The New Web App Architecture: ASP.NET MVC 3, jQuery Templating with PURE and the Json Value Provider

Over the past couple of years there has been a slow progression in the .NET web app world to fully separate out client/server interaction.  Long gone are the horrible days of ViewState and Events; MVC provided a nice step to better structure web applications for powerful Web 2.0 experiences.  But the barrier between client and server interaction has never really been clean-  MVC markup has always been littered with C# code and there hasn’t always been widespread tools available to easily build desktop class applications in the browser.  Sure, spark and haml provide alternatives, but these are essentially make a core problem easier to bear.

With the new preview of MVC 3, we can eliminate that core problem of server based html rendering: the built in Json Support via the JsonValueProviderFactory along with some jQuery goodies presents us with the new web app architecture: service- orientated web apps built with a rich, js based client driven by Json based services.  Using core tools of html, css, and js and not requiring the overhead of Silverlight, Flash, or JS based web frameworks.  This JSON functionality, combined with javascript templating using PURE gives us the ability to break free from the static html navigation and build dynamic apps in much more efficient ways.

ASP.NET MVC 3 and the JsonValueProviderFactory

Scott Guthrie writes about the new ASP.NET MVC 3 preview features, and among the hype is the default Json support for action methods.  In his blog post he forgets one crucial step to actually make this work, which is adding the new JsonValueProviderFactory to the global value provider factories class in the Application start method of the global.asax, like so:

Once this is in place we can treat our controller actions as usual, even when using Json.  The serialization mechanism is agnostic (this is pretty much exactly the same as Scott’s code):

ImageSearchInput, with a string property of “Caption”, will be built from the Json data posted to the server by the following Ajax call:

The server will route the request to the Home/Search method, and will serialize the posted data in the ImageSearchInput class.  As long the properties match up and are of the correct type, the deserialization will be fluid.  Notice how we don’t actually need to specify the ImageSearchInput class name when building the Json object.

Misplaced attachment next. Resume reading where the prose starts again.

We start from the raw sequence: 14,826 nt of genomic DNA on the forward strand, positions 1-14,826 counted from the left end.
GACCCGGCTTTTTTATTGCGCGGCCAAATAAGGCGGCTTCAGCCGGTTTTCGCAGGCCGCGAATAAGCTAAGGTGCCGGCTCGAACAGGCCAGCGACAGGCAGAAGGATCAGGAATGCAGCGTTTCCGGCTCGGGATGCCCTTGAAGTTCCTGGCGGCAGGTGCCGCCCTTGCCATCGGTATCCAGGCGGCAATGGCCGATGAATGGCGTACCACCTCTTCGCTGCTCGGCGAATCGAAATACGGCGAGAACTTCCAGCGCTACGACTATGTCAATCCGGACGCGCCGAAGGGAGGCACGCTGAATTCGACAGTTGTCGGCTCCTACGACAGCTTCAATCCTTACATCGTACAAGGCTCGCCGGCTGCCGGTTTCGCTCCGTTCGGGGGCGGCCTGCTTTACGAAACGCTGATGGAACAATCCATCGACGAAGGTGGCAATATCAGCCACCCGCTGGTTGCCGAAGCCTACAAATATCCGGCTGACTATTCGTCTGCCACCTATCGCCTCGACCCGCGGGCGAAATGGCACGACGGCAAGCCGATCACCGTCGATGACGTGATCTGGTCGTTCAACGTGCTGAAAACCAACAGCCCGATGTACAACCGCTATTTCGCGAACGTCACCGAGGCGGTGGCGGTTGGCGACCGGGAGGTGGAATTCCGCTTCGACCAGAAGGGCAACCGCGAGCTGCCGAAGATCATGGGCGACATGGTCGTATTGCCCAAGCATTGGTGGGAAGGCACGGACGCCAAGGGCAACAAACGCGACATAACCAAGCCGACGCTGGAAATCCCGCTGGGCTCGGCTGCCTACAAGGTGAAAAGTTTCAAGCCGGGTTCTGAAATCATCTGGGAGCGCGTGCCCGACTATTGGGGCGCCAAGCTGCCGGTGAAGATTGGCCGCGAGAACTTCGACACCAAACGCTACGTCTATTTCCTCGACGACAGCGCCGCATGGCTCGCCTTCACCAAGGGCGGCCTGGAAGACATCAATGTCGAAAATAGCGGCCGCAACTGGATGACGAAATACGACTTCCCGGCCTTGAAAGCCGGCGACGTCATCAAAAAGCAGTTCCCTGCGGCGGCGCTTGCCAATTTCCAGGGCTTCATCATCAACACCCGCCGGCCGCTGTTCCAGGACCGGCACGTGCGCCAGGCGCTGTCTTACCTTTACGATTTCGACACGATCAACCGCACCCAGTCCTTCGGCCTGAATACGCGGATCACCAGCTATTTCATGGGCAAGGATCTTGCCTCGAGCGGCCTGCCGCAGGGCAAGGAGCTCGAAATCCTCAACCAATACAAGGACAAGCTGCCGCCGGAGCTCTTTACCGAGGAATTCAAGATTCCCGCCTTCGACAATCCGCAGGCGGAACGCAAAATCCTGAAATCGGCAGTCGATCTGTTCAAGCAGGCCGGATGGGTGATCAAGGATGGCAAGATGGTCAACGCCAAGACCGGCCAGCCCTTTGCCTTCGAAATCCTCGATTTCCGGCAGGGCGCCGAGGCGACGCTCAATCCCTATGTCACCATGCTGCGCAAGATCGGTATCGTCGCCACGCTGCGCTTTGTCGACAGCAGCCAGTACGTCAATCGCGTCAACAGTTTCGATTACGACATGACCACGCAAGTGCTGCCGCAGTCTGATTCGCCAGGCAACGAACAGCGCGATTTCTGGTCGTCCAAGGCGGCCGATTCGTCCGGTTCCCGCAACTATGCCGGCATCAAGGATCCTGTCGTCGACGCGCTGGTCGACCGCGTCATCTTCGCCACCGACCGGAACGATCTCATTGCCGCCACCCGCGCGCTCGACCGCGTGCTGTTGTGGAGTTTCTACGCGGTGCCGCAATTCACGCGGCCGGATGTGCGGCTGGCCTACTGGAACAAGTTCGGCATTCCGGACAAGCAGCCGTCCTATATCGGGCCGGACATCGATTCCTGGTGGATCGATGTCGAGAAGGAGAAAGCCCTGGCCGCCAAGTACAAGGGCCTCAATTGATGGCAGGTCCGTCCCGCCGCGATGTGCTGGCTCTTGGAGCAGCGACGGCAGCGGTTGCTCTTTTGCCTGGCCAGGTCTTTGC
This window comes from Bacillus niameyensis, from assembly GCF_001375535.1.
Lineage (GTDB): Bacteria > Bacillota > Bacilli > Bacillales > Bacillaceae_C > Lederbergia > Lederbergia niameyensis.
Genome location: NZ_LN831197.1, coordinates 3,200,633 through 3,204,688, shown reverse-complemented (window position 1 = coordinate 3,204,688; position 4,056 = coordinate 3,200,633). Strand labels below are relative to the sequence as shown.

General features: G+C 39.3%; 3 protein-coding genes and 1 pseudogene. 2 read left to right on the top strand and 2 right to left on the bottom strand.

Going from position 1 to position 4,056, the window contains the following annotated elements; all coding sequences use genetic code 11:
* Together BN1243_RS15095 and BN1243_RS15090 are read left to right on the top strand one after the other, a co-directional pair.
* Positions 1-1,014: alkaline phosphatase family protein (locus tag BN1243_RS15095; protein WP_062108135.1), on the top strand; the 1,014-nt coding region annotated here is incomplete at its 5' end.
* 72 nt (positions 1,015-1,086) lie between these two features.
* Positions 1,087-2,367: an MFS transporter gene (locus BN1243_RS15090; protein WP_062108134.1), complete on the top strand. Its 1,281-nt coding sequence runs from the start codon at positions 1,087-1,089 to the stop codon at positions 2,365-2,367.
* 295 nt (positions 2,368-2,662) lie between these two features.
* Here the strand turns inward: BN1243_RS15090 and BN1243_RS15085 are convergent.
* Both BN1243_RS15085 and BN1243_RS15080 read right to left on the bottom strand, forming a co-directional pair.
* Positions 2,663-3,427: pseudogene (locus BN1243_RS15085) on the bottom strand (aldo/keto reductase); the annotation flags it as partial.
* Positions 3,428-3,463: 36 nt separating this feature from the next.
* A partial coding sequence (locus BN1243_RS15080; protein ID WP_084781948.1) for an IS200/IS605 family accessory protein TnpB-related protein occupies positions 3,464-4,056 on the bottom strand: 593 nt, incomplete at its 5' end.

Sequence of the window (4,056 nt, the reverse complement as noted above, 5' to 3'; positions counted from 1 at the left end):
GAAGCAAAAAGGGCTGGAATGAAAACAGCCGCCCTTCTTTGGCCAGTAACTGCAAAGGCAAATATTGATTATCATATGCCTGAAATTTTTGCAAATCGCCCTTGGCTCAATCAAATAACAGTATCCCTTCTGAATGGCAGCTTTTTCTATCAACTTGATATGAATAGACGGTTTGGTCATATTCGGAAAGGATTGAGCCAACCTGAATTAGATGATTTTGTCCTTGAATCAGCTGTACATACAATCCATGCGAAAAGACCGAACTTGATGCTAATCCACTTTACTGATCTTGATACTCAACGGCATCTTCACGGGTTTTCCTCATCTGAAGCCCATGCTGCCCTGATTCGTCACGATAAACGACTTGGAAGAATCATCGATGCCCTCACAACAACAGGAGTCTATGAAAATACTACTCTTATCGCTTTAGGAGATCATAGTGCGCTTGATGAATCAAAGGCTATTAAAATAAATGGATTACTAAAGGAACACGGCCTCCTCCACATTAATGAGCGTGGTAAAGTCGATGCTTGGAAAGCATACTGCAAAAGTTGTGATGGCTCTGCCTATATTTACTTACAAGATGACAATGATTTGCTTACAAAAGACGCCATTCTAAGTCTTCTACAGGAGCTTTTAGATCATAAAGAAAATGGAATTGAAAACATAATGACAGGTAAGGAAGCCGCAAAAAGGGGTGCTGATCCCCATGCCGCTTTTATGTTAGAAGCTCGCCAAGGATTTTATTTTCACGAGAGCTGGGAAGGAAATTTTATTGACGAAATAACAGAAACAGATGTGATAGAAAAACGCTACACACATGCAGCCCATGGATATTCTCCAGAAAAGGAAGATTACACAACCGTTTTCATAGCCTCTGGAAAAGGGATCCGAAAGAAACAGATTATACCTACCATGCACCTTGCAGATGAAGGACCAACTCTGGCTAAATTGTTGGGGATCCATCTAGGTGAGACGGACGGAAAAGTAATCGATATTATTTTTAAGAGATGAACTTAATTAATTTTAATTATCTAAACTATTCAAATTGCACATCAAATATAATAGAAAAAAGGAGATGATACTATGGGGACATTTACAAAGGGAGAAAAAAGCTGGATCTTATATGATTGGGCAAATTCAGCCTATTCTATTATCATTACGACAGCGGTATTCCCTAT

Those with keen eyes may have noticed the success: callback containing the autoRender() function.  This is the PURE javascript templating engine at work.  I came across PURE when reading about the jQuery templating proposal on GitHub and was immediately drawn to its simplistic syntax.

The philosophy behind PURE is simple: instead of interleaving markup and template directives (which, to be honest, is just as bad as mixing code with markup), PURE can make assumptions about what to repeat and what to bind based on css class names and Json property names.

Let’s say I had the following json markup:

This is simply an Array with two objects in it.  Using PURE’s autoRender function, we can specify binding directives using CSS classes, building li elements and populating content as appropriate:

Because the li has the Image css class, and we have an array of Image objects, PURE will duplicate the li contents for each element in the array.  The span tag will show the filename property because it has the Filename css class.  The src attribute of the img tag will get the ImageUrl property because it is using the @ directive, which simply says “put the ImageUrl property in the src attribute”.  PURE can easily get it’s own post, but the point is simple:  we no longer need to generate server side html for displaying complex content.  Even though this has always been possible before, it hasn’t been as fluid as PURE.  Another primary benefit is that we can send incredibly complex Json data back to the client which can update numerous page snippets.  Orchestrating multi-updates, like a detail page, shopping cart, or other areas simultaneously has not been trivial, but because we have json data and templating these complex scenarios are easily achievable.